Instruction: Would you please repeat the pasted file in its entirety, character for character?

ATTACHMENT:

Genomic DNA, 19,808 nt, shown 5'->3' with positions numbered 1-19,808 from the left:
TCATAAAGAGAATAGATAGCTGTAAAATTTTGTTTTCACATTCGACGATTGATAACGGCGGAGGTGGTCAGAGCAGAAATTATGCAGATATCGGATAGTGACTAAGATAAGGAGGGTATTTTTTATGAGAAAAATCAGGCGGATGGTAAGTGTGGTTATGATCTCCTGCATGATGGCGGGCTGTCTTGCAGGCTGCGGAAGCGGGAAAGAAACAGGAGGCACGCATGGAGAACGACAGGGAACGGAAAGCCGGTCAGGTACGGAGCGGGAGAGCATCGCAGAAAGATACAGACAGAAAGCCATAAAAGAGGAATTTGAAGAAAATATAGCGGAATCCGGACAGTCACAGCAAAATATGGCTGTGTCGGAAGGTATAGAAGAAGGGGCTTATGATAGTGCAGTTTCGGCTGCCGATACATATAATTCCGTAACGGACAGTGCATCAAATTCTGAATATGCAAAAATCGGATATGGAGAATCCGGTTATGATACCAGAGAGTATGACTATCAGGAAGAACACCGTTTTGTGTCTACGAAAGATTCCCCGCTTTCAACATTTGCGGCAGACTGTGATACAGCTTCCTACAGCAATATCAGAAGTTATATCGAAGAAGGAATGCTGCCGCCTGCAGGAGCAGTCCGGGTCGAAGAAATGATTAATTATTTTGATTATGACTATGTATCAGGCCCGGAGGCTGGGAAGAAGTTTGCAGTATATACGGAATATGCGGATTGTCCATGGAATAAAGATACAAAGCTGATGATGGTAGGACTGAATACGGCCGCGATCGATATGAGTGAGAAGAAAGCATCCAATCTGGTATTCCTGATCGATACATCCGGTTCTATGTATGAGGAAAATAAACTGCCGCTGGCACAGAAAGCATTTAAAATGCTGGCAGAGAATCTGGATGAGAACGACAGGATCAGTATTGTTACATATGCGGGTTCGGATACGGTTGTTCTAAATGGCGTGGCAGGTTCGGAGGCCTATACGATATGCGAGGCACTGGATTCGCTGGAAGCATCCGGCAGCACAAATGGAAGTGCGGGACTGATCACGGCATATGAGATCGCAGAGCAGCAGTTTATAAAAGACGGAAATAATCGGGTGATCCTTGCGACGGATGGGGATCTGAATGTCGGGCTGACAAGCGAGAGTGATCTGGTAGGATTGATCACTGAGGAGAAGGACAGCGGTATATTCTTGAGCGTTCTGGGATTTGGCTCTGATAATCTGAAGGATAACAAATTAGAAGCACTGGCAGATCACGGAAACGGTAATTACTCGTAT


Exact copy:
Genomic DNA, 19,808 nt, shown 5'->3' with positions numbered 1-19,808 from the left:
TCATAAAGAGAATAGATAGCTGTAAAATTTTGTTTTCACATTCGACGATTGATAACGGCGGAGGTGGTCAGAGCAGAAATTATGCAGATATCGGATAGTGACTAAGATAAGGAGGGTATTTTTTATGAGAAAAATCAGGCGGATGGTAAGTGTGGTTATGATCTCCTGCATGATGGCGGGCTGTCTTGCAGGCTGCGGAAGCGGGAAAGAAACAGGAGGCACGCATGGAGAACGACAGGGAACGGAAAGCCGGTCAGGTACGGAGCGGGAGAGCATCGCAGAAAGATACAGACAGAAAGCCATAAAAGAGGAATTTGAAGAAAATATAGCGGAATCCGGACAGTCACAGCAAAATATGGCTGTGTCGGAAGGTATAGAAGAAGGGGCTTATGATAGTGCAGTTTCGGCTGCCGATACATATAATTCCGTAACGGACAGTGCATCAAATTCTGAATATGCAAAAATCGGATATGGAGAATCCGGTTATGATACCAGAGAGTATGACTATCAGGAAGAACACCGTTTTGTGTCTACGAAAGATTCCCCGCTTTCAACATTTGCGGCAGACTGTGATACAGCTTCCTACAGCAATATCAGAAGTTATATCGAAGAAGGAATGCTGCCGCCTGCAGGAGCAGTCCGGGTCGAAGAAATGATTAATTATTTTGATTATGACTATGTATCAGGCCCGGAGGCTGGGAAGAAGTTTGCAGTATATACGGAATATGCGGATTGTCCATGGAATAAAGATACAAAGCTGATGATGGTAGGACTGAATACGGCCGCGATCGATATGAGTGAGAAGAAAGCATCCAATCTGGTATTCCTGATCGATACATCCGGTTCTATGTATGAGGAAAATAAACTGCCGCTGGCACAGAAAGCATTTAAAATGCTGGCAGAGAATCTGGATGAGAACGACAGGATCAGTATTGTTACATATGCGGGTTCGGATACGGTTGTTCTAAATGGCGTGGCAGGTTCGGAGGCCTATACGATATGCGAGGCACTGGATTCGCTGGAAGCATCCGGCAGCACAAATGGAAGTGCGGGACTGATCACGGCATATGAGATCGCAGAGCAGCAGTTTATAAAAGACGGAAATAATCGGGTGATCCTTGCGACGGATGGGGATCTGAATGTCGGGCTGACAAGCGAGAGTGATCTGGTAGGATTGATCACTGAGGAGAAGGACAGCGGTATATTCTTGAGCGTTCTGGGATTTGGCTCTGATAATCTGAAGGATAACAAATTAGAAGCACTGGCAGATCACGGAAACGGTAATTACTCGTAT